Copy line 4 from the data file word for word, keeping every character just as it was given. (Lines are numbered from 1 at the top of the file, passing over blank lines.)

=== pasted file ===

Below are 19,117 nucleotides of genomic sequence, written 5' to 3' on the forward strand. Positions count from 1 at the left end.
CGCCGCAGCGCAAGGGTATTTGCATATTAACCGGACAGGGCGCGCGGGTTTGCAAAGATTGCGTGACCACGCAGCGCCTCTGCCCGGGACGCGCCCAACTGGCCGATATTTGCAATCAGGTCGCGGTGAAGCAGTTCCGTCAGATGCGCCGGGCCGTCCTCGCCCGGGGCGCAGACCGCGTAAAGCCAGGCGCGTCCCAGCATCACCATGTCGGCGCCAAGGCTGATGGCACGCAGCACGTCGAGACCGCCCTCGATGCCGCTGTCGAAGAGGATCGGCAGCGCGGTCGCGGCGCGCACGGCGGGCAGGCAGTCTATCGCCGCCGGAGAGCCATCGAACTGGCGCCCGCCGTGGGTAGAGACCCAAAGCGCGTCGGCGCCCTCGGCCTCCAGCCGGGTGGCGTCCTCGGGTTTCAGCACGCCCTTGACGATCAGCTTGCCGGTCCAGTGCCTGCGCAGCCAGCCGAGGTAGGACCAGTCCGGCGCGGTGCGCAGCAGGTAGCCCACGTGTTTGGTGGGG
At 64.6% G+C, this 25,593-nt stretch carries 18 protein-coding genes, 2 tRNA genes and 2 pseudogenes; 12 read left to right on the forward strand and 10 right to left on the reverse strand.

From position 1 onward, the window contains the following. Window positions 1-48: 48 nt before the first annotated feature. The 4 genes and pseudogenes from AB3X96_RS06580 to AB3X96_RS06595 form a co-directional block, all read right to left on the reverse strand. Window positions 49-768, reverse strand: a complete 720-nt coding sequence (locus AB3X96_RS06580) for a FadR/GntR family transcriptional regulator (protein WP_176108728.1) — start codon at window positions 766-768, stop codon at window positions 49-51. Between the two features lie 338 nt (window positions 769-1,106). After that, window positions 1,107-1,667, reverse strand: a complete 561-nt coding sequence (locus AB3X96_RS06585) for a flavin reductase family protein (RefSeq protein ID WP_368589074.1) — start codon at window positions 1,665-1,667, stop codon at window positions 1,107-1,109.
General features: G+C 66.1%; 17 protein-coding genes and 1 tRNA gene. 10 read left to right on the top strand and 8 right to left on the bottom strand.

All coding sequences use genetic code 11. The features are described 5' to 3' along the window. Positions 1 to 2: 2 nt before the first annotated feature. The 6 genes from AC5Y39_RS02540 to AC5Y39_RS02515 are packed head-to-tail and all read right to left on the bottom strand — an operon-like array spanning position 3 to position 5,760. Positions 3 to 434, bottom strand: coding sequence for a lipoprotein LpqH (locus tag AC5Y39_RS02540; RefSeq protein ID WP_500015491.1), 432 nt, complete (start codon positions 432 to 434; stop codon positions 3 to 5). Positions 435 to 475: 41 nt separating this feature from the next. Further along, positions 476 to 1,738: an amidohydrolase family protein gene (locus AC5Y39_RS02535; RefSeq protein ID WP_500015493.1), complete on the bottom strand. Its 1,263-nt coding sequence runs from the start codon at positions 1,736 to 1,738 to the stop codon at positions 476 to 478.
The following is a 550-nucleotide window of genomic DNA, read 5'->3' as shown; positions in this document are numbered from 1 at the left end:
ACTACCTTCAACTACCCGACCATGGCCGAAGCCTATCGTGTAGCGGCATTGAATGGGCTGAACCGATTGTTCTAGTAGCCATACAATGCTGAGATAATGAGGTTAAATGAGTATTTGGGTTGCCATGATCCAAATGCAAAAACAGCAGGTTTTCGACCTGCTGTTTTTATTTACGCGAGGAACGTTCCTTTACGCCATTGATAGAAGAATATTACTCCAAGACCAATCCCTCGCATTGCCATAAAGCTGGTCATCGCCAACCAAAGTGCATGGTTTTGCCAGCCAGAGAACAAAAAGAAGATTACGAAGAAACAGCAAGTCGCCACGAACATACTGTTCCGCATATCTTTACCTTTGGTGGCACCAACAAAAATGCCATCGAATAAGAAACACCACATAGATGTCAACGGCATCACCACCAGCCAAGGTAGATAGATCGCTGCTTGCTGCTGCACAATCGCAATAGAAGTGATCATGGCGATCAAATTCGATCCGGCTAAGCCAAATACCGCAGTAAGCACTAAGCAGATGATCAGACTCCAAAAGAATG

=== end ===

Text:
From position 1 onward, the window contains the following. Window positions 1-48: 48 nt before the first annotated feature. The 4 genes and pseudogenes from AB3X96_RS06580 to AB3X96_RS06595 form a co-directional block, all read right to left on the reverse strand. Window positions 49-768, reverse strand: a complete 720-nt coding sequence (locus AB3X96_RS06580) for a FadR/GntR family transcriptional regulator (protein WP_176108728.1) — start codon at window positions 766-768, stop codon at window positions 49-51. Between the two features lie 338 nt (window positions 769-1,106). After that, window positions 1,107-1,667, reverse strand: a complete 561-nt coding sequence (locus AB3X96_RS06585) for a flavin reductase family protein (RefSeq protein ID WP_368589074.1) — start codon at window positions 1,665-1,667, stop codon at window positions 1,107-1,109.